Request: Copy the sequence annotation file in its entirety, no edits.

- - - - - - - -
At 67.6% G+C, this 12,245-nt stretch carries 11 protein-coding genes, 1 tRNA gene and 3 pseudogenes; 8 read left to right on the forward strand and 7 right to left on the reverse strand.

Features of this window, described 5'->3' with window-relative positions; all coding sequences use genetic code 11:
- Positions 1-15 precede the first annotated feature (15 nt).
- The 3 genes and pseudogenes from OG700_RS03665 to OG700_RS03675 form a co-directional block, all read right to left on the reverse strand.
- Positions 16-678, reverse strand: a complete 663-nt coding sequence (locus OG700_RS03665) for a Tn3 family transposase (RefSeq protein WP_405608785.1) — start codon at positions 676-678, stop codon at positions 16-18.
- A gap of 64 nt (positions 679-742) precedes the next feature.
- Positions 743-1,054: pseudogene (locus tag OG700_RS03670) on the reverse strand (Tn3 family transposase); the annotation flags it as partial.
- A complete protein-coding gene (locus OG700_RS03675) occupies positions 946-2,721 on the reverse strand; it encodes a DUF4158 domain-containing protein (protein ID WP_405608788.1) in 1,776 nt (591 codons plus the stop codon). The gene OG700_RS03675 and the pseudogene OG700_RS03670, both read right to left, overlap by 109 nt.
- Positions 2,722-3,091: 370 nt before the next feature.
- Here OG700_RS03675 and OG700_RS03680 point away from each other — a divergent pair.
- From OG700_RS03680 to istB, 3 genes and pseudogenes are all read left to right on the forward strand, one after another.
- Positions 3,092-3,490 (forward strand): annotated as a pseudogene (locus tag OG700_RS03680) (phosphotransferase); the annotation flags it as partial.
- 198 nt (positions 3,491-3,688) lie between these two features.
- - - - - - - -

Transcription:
At 67.6% G+C, this 12,245-nt stretch carries 11 protein-coding genes, 1 tRNA gene and 3 pseudogenes; 8 read left to right on the forward strand and 7 right to left on the reverse strand.

Features of this window, described 5'->3' with window-relative positions; all coding sequences use genetic code 11:
- Positions 1-15 precede the first annotated feature (15 nt).
- The 3 genes and pseudogenes from OG700_RS03665 to OG700_RS03675 form a co-directional block, all read right to left on the reverse strand.
- Positions 16-678, reverse strand: a complete 663-nt coding sequence (locus OG700_RS03665) for a Tn3 family transposase (RefSeq protein WP_405608785.1) — start codon at positions 676-678, stop codon at positions 16-18.
- A gap of 64 nt (positions 679-742) precedes the next feature.
- Positions 743-1,054: pseudogene (locus tag OG700_RS03670) on the reverse strand (Tn3 family transposase); the annotation flags it as partial.
- A complete protein-coding gene (locus OG700_RS03675) occupies positions 946-2,721 on the reverse strand; it encodes a DUF4158 domain-containing protein (protein ID WP_405608788.1) in 1,776 nt (591 codons plus the stop codon). The gene OG700_RS03675 and the pseudogene OG700_RS03670, both read right to left, overlap by 109 nt.
- Positions 2,722-3,091: 370 nt before the next feature.
- Here OG700_RS03675 and OG700_RS03680 point away from each other — a divergent pair.
- From OG700_RS03680 to istB, 3 genes and pseudogenes are all read left to right on the forward strand, one after another.
- Positions 3,092-3,490 (forward strand): annotated as a pseudogene (locus tag OG700_RS03680) (phosphotransferase); the annotation flags it as partial.
- 198 nt (positions 3,491-3,688) lie between these two features.